6. I have so many thoughts about this subject… or I think it’s this subject. Maybe I’m confusing the two. Put simply, I’ve just come through a season of deep guilt and shame for what I thought was me maybe not obeying that verse. Sometimes it’s extremely hard to know what is selfishness and what is possibly a “right thing” not being MY right thing. If that doesn’t make sense, it’s because it is a hard situation to make sense of!

    Not a new reader here, but a fellow middle-aged one….

    1. I hear what you’re saying, and I remember your story. For me it has been helpful to remember that God’s call is not the same on every life, and I cannot pick up every cause and pour myself into it. But I can do what is literally right in front of me and what He puts on my heart for this day, this minute.

  7. I appreciate your words on this topic. A part of this has been on my mind for the last few months. I feel myself wanting to say no to things for the sole reason that I need a break. In other words, I need me-time. Several women in my life have shown me the beauty of saying yes to opportunities to serve. I was in danger of seeing the world’s version of self-care as something I was entitled to.
    Plus, when I need rest, Jesus offers much purer rest than me-time. In Mark 6:30 when Jesus tells his disciples to come apart and rest awhile, “rest” literally means “refreshment”. I find that a challenge to rest in a refreshing way.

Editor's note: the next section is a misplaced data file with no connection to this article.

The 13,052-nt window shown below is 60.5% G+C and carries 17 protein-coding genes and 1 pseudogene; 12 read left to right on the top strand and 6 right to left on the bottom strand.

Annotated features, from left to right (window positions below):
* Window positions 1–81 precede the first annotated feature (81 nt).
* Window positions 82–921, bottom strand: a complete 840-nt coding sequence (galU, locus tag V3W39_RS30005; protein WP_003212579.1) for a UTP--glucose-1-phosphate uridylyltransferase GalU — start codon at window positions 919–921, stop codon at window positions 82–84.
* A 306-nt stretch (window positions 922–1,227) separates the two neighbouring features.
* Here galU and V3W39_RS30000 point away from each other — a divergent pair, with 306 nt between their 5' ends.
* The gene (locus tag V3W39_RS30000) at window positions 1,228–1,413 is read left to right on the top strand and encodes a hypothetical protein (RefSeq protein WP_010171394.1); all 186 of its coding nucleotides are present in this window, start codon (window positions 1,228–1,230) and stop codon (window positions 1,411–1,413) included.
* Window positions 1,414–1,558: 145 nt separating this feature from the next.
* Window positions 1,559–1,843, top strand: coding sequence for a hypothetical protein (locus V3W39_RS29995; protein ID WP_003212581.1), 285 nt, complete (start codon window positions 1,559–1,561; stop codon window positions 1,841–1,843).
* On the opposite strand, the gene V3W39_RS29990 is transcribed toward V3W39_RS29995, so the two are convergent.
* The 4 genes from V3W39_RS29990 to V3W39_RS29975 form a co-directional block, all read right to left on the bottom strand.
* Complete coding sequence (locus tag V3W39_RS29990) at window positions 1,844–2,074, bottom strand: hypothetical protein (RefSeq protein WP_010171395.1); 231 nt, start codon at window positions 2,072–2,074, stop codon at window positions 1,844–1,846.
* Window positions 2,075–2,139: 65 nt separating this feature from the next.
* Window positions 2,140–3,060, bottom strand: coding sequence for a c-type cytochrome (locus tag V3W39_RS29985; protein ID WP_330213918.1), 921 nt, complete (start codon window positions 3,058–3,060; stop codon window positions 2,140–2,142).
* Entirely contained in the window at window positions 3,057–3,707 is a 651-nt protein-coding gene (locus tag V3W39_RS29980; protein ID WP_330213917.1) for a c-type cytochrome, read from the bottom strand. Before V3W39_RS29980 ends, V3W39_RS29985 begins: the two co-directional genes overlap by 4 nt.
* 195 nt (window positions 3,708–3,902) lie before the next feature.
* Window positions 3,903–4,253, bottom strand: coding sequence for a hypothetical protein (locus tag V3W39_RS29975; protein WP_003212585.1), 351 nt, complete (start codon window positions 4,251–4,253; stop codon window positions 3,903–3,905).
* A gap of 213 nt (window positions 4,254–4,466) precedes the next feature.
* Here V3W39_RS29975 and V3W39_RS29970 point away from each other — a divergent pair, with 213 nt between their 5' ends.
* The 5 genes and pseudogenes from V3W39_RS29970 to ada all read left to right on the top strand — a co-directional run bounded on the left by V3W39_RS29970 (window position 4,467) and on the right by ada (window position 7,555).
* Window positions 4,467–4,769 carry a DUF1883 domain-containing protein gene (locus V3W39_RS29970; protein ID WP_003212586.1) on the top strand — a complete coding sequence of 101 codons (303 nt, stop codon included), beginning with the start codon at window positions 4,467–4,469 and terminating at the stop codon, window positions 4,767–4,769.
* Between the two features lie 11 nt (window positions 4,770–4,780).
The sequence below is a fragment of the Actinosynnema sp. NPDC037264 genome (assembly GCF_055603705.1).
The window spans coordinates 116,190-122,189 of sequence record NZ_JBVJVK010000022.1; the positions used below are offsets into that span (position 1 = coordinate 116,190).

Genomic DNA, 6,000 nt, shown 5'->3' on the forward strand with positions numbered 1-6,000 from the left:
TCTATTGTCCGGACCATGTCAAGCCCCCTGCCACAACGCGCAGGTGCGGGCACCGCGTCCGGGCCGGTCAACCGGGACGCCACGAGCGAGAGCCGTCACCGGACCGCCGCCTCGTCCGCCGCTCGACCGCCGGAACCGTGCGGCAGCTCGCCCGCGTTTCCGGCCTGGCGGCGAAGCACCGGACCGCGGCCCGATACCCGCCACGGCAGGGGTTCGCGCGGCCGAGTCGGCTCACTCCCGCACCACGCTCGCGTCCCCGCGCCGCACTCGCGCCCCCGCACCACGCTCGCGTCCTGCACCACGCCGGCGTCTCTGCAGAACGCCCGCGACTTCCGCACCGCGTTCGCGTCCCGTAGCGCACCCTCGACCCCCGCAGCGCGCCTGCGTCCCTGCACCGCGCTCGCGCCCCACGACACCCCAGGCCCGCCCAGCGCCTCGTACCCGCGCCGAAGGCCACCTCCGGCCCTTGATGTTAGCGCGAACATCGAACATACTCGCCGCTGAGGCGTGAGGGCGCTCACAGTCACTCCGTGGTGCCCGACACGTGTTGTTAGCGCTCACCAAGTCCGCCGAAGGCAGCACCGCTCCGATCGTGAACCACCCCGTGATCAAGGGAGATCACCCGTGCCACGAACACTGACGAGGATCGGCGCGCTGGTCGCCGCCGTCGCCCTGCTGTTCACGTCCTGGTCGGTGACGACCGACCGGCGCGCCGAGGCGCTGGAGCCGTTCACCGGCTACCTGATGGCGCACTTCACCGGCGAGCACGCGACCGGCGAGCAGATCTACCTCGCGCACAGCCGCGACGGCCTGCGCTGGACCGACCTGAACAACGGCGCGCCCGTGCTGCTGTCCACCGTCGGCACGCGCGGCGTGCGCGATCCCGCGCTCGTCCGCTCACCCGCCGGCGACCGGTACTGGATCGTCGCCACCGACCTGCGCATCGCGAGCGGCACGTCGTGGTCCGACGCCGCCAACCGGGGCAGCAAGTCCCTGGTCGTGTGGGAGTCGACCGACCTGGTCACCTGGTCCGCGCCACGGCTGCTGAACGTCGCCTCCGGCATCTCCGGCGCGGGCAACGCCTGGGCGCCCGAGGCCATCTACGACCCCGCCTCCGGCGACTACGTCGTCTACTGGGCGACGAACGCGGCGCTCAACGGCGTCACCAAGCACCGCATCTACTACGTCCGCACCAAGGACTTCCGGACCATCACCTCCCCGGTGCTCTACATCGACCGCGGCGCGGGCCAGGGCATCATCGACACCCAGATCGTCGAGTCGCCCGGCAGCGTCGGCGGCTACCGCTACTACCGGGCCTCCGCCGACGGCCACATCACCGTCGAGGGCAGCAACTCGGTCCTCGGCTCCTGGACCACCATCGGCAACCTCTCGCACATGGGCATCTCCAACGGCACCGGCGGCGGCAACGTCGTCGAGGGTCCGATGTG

I’m not middle-aged, but I love following along!

  8. Thanks for helping us to see selfishness and sin as it really is… Ouch. Why do we so easily cuddle the “cute little sins” instead of giving them the kick in the pants they really deserve?

    I am 29, wife to Ben, mom of 2 little girls, school teacher at heart. I enjoy my garden and flowers, but can get overwhelmed at the dailiness required to keep plants alive and fruitful… and then preserving all that fruit. Here’s me, still learning (hopefully) and growing (hopefully).

    Thank you for writing. I need wise words.

  9. Yes,definitely middle age here and that’s ok! 3 teen age daughters and a 22 year old son all living at home yet.
    Your post about what to do with all this stuff is what grabbed my attention. I loved the thought that we keep many of the things we have so that we can bless others with them. I love getting rid of stuff but this thought gave me a bit of a blessing in having “things” for now. And some day I will get rid of more things but I am in a stage of life right now that gives many opportunities for serving. I appreciate your perspective on this. Serving requires laying down ourselves for others and sometimes that is shockingly difficult.

  10. I’m one of your silent readers. Never commenting, but today, I will say thanks for writing. I realized I had never subscribed to your blog, just always skipped over to your blog from another blog , I read. So today I subscribed. I’m 51 & an empty nester, live near Harrisburg, Pa & have a few tomato plants in a weed patch. I have enjoyed seeing your garden & reading your thoughts on life. “ If one does the duty without any love for it? does it even count?” That’s a mind boggling question I have often asked myself & God. So far he has been silent. He just keeps sending me the next thing to do.